HARTFORD, Conn. (AP) — A key Connecticut lawmaker says efforts to enact state legislation requiring labeling of genetically modified food died in the face of threatened lawsuits by food producers.
Rep. Richard Roy, the House chairman of the Environment Committee, said Thursday that he unsuccessfully lobbied House Speaker Christopher Donovan and Gov. Dannel P. Malloy. The legislation got no further than his committee.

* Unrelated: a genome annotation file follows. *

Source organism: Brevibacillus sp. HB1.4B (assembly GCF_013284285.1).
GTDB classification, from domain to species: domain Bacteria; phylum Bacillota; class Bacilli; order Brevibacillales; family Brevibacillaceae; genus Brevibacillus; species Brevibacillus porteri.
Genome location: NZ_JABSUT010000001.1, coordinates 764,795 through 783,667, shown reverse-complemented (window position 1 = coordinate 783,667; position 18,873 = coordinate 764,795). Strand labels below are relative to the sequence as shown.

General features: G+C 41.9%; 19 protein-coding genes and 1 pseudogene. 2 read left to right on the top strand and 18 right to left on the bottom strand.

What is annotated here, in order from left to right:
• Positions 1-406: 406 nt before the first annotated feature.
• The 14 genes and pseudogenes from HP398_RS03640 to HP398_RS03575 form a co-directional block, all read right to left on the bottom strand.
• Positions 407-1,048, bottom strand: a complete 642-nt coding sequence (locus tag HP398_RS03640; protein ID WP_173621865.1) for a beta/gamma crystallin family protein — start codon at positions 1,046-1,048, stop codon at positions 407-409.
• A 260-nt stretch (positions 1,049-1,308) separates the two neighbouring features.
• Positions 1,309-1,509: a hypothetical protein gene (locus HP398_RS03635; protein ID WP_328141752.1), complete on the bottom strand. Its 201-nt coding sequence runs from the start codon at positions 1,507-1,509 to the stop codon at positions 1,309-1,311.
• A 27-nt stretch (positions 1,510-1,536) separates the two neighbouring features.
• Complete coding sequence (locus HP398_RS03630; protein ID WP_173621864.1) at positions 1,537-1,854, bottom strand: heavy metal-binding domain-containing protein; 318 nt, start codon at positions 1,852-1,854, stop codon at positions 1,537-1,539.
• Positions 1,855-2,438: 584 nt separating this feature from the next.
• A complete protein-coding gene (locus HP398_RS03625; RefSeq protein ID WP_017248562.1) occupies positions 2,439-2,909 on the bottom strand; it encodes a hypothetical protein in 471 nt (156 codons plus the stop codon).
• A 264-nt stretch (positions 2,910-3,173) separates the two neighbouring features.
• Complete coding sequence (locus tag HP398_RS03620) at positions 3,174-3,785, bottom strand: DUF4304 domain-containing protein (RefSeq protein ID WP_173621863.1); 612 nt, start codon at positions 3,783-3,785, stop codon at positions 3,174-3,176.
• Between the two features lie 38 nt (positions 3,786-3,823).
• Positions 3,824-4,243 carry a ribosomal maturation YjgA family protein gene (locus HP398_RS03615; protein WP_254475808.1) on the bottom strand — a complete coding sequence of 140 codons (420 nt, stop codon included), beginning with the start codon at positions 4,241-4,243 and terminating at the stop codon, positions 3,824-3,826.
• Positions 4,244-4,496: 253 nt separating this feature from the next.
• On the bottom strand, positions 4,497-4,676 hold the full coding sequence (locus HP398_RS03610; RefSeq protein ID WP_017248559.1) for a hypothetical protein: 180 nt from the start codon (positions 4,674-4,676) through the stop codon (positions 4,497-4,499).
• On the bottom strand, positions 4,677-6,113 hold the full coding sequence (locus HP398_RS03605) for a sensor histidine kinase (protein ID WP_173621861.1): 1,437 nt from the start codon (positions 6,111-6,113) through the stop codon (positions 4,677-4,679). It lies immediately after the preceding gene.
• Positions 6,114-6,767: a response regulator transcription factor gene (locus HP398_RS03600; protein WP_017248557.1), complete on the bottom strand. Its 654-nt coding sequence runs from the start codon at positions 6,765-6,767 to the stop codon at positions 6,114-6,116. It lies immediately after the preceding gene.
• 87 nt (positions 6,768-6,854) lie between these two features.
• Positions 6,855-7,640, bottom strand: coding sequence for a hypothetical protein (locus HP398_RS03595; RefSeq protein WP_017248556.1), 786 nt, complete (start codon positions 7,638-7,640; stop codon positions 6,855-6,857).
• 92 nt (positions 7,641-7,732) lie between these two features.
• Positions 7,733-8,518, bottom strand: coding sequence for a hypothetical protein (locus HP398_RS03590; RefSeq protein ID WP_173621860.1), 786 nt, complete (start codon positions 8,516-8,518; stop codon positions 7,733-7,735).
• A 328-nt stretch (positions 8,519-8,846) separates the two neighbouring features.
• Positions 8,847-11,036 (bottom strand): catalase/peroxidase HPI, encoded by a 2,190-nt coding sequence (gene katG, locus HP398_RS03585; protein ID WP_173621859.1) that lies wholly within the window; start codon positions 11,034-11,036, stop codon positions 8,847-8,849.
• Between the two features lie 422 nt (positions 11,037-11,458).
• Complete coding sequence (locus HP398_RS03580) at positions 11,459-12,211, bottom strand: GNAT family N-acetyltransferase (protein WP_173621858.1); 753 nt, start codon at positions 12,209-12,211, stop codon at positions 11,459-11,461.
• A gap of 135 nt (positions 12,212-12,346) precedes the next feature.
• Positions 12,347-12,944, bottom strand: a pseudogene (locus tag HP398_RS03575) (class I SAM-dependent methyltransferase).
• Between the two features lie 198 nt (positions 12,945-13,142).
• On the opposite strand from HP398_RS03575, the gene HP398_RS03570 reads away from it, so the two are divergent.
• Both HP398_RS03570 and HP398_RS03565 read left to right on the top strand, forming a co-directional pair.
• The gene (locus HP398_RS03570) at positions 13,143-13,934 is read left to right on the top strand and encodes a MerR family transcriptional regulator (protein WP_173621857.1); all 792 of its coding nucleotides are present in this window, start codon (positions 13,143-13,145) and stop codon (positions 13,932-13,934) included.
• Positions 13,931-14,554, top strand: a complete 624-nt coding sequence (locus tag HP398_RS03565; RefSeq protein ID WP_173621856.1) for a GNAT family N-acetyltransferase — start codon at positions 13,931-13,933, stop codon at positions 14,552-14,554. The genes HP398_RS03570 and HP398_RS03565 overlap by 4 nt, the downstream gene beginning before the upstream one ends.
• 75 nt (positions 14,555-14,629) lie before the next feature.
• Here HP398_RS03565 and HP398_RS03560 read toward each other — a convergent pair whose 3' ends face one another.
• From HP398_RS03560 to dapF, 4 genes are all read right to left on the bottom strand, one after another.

The state Department of Agriculture opposed the legislation, saying it would put Connecticut at a competitive disadvantage with other states that do not regulate labeling.
The legislation was backed by organic produce farmers who believed they could benefit from better informed consumers rejecting genetically modified products and choosing organic food instead.
Similar legislation also failed in the Vermont Legislature. Leaders said there wasn't enough time to take it up before adjournment last Saturday.